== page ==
You have to get your jollies somewhere when you've given up just about the last bit of sanctuary that was just for you and your partner, and allowed it to be infiltrated by your child. So the bed sharing mama convinces herself that she absolutely loves the sweet, not sour at all, always flower-smelling breath of her child first thing in the morning. Nothing smells purer or more divine than that first whiff of child morning breath, as he or she leans over and mouth-breathes in your face while concentrating on picking a really big booger out of his nose.
She's Perfectly Fine Sleeping On Sour-Smelling Sheets
You guys, you can't expect me to be changing sheets every day, right? When my son was still on the bottle (and I'm talking recent times, as we only got him to stop drinking milk bottles less than three months ago), I'd go to bed catching a whiff of sour milk on my sheets. He would often request bottles in the middle of the night, then fall asleep holding them so of course they would drip all over our sheets.
Occasionally when I smelled the result of those milk droppings I'd be like, "Ew, gross. I should do something about that." Then I'd be like, "Yeah, but it's too late and I'm exhausted, so..." After a while, you can get used to anything, and it becomes the new normal.
She Sweats An Unholy Amount
I don't know about you, but ever since I had kids I think I lose about half a pound of water weight in sweat every night when I sleep. I wake up in the morning drenched in sweat, my pajamas soaked to the point that I like to mime wringing them out before I toss them in the laundry basket. The heat that my body generates at night is exacerbated by the small furnace that sleeps between me and my husband in the shape of my 2-year-old toddler. Most mornings I have to leave my bed unmade so it can simply air out and dry during the day. The humanity of it all!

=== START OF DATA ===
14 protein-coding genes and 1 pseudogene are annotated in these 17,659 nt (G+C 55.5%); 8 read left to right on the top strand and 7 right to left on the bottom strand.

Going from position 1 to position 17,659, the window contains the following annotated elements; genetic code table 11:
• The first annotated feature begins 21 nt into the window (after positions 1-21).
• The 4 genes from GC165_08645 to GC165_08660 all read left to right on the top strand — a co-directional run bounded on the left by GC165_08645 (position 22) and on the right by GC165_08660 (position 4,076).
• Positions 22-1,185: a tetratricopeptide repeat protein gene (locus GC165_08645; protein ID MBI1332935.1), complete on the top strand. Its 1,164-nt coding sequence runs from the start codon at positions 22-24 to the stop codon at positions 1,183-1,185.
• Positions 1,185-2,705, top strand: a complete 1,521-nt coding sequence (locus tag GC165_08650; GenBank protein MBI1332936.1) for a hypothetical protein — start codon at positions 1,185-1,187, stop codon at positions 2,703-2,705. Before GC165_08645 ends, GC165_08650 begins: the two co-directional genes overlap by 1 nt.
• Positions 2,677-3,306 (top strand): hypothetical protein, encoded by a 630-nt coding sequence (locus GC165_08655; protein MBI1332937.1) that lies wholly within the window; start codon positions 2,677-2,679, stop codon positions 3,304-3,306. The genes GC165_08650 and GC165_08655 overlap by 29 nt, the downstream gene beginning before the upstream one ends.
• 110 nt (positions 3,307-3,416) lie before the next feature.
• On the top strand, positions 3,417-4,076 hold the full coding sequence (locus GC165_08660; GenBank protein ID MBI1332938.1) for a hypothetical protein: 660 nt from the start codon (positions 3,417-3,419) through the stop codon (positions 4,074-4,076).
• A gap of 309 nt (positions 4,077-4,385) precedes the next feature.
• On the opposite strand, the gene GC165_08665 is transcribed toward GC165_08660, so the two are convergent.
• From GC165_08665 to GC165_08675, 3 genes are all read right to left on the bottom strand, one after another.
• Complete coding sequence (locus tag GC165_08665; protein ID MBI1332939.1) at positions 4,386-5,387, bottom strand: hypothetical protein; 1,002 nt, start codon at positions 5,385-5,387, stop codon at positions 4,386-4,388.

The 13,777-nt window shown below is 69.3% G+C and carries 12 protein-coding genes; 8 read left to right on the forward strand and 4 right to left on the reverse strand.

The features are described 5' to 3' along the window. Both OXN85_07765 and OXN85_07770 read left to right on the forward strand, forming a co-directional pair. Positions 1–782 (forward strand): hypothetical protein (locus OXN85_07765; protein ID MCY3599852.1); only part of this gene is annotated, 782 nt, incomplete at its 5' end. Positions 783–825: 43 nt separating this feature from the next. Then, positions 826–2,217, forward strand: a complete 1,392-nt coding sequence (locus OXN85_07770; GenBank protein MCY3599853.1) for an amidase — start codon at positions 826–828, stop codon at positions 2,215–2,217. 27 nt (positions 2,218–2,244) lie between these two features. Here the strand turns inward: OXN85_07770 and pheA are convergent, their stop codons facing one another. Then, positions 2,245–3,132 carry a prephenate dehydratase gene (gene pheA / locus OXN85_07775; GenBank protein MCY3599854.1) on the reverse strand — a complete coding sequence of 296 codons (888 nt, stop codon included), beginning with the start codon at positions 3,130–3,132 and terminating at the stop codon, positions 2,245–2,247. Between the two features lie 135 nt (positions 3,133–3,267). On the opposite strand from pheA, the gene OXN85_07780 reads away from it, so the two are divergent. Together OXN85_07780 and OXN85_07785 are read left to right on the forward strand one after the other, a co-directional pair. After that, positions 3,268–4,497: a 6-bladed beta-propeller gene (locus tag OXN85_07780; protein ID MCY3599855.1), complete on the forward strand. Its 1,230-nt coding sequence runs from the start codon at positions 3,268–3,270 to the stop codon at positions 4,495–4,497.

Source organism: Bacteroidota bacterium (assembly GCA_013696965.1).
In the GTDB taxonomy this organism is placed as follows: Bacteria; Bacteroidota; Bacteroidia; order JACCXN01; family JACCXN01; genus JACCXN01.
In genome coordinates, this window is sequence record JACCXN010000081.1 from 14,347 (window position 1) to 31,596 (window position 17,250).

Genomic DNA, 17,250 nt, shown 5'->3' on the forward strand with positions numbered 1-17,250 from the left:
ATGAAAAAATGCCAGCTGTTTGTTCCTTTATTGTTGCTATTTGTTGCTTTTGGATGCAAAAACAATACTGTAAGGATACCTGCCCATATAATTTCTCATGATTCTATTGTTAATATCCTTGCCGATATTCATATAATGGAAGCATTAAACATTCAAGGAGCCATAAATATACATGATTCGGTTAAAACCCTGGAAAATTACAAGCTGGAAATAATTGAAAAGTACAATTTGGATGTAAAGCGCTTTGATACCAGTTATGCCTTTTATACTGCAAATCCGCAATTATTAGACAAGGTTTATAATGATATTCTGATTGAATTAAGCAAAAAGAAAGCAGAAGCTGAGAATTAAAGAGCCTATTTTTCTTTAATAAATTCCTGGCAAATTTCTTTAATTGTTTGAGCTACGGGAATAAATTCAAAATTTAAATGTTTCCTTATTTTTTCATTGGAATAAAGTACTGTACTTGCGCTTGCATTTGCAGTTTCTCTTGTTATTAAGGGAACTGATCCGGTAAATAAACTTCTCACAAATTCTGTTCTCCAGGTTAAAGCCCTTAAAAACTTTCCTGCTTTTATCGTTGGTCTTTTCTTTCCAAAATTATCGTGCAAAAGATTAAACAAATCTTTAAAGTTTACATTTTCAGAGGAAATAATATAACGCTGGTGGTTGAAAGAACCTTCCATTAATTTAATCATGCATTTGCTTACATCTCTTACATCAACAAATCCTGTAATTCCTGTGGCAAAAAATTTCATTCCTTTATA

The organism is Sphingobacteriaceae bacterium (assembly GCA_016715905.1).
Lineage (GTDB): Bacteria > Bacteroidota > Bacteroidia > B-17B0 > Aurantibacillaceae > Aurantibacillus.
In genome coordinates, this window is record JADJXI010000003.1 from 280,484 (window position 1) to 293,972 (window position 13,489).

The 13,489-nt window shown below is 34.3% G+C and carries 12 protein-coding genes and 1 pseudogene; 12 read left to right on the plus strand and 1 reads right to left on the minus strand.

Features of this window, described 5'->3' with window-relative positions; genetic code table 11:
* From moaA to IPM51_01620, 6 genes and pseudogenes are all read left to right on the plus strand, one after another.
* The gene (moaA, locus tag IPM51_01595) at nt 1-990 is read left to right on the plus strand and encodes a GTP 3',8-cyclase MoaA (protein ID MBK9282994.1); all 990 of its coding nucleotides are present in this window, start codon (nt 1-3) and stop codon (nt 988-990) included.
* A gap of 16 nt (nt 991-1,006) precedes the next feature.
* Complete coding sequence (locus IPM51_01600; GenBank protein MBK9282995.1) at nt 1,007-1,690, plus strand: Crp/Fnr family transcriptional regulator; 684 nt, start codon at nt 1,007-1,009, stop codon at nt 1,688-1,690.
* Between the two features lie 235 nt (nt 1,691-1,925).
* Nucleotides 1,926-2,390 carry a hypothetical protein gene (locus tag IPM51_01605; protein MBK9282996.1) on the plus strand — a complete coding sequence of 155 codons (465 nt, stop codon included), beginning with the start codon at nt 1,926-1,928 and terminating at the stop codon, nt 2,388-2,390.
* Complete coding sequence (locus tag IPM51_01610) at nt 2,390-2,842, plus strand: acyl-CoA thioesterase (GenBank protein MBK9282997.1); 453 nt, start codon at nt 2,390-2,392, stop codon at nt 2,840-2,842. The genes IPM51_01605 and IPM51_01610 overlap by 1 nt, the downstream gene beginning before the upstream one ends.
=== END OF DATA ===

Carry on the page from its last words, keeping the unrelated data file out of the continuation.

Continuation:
She Concocts Elaborate Plans About Where To Have Sex
Hey, you've got to keep the romance alive somehow and you're not going to do romance with a sleeping cherub beside you, right? When you're trying to not become a couple for whom all excitement has died, sex is still a pretty important part of a relationship. And if you have a traditional work day where both partners are gone for most of it, and then at the end of the day you're busy with dinner, bath, and bed time, that doesn't leave a lot of room for "love time."
Sadly, you work with what you have. So if that means coming up with a plan on the fly, and that plan involves stealthily getting out of your bed so that you don't wake up your kid and sneaking around the house so that you don't wake up your other kid, well, so be it.
She'll Sleep With A Leaky Boob Hanging Out Of Her Shirt For Easy Access
When I was breastfeeding, "one boob out" was my nighttime "look." At first I wore special shirts that had the fancy hooks you could undo for middle-of-the-night nursing sections. Then, I realized, it was way easier when I was bed sharing and I could just wear a flimsy nothing type bra and leave one boob out the whole night for my child to have at it whenever he wanted. Was it the best night's sleep ever? Nope. Did I have to make a big production out of nursing? No, and I appreciated having to do as little as possible to interrupt my sleep flow.